The Meadows Music & Arts Festival Day 1 Highlights: J. Cole, Post Malone & More

Angela Weiss/AFP/Getty Images
J. Cole performs onstage during The Meadows Music & Arts Festival on Oct. 1, 2016 in New York City. 

On a chill and overcast day that signaled that fall has finally descended on New York City, the promised rain never arrived, leaving the first day of the inaugural Meadows Festival at the parking lot at Citi Field in Queens a thankfully dry affair.

And while The Weeknd announced late on Friday afternoon (Sept. 30) that he, in fact, would not be performing at the event -- after dropping out, then returning, only to drop out of Saturday's lineup again -- there was plenty more to take in on this first day of October.

From opening sets by a handful of Queens-bred artists -- appropriate for the four-stage festival -- to a closing performance by J. Cole, a proud St. John's alum, here are some of the biggest highlights from day one at New York City's Meadows Festival.

1:30 p.m.: Day 1 was off to a somewhat slow and dreary start, though the threat of rain never became more than that as the dark and foggy skies didn’t allow any drops to fall. As opening acts took to their respective stages, the largest crowd of all was already gathered by the Kanye merchandise tent -- yes, that’s right, Kanye had his own tent, complete with five lines to help keep the large crowd of people moving along (somewhat) quickly in case they planned on actually seeing any acts.

2:00 p.m.: “The next song is for us because we party in the daytime,” Lolawolf told the modestly-sized crowd of early arrivers before diving into “Every F---in Day” off her 2015 EP of the same name. She continued to impressively tackle the task of rousing up fans as she ran through favorite tracks with a smile on her face the whole time, despite the cold weather and somewhat early set time.

2:05 p.m.: "Where the honey buns at?" said Queens collective World's Fair, as the collection of a half-dozen MCs started to throw honey buns and blow pops -- hood snacks, as they called them -- into the crowd. Remy Banks stepped forward to perform some new material, prowling the stage purposefully, and the crew ended their set with the appropriate middle finger of "B.O.T.P." Irreverent party music at its finest.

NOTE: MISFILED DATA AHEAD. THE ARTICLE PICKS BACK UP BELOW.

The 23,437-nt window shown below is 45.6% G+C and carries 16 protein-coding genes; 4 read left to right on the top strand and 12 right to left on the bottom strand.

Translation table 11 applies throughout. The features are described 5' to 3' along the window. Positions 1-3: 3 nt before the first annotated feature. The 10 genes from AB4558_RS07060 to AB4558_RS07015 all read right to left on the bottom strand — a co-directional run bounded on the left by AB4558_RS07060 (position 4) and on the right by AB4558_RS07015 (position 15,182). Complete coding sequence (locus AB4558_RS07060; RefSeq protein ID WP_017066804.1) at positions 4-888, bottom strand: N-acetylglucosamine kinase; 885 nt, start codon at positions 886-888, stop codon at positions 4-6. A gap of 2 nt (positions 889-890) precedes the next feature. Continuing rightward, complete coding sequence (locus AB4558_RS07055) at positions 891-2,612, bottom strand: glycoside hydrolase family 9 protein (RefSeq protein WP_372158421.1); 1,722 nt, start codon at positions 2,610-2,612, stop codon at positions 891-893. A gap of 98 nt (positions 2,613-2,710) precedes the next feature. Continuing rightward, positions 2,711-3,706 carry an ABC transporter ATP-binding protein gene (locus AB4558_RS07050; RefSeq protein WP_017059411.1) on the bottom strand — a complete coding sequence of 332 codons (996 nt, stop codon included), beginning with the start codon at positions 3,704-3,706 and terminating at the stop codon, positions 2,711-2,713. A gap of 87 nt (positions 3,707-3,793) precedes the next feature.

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2:45 p.m.: Despite the fact that the rain held off, it had rained plenty the day before, and someone brought dozens of rubber duckies to the lot, floating them in the puddles that dotted the festival grounds. Another Queens MC, Dreamville's Bas, celebrated on stage with his remix of "We Made It."

3:00 p.m.: Frightened Rabbit were all too aware of the relief they provided from the otherwise electronic and hip-hop heavy lineup, as frontman Scott Hutchison welcomed the crowd to the “old man guitar portion of the festival.” While those passing by were enticed by the indie rock radiating from the stage, Hutchinson’s humor helped win them over. As for his best joke, he suggested all the other bands on the lineup split The Weeknd’s booking fee: “We can all go out for ice cream after,” he said with a laugh.

3:10 p.m.: Drinking a Bud Light and smoking a cigarette, Post Malone hits the main stage to the sounds of "White Iverson," much to the delight of the young crowd who had mobbed to see him. But he stopped short before the song really took off. "Rest in peace to ASAP Yams, Bankroll Fresh, David Bowie, Dale Earnhardt," he said, before launching into his similarly-atmospheric "Too Young." In a diverse set, he ran through his cover of Fleetwood Mac's "Dreams," his remix of 50 Cent's "Window Shopper" and one of his latest singles "Go Flex," showing that his catalog has grown much more diverse since breaking out onto the scene with his woozy ode to Allen Iverson, which inevitably brought the set to a close.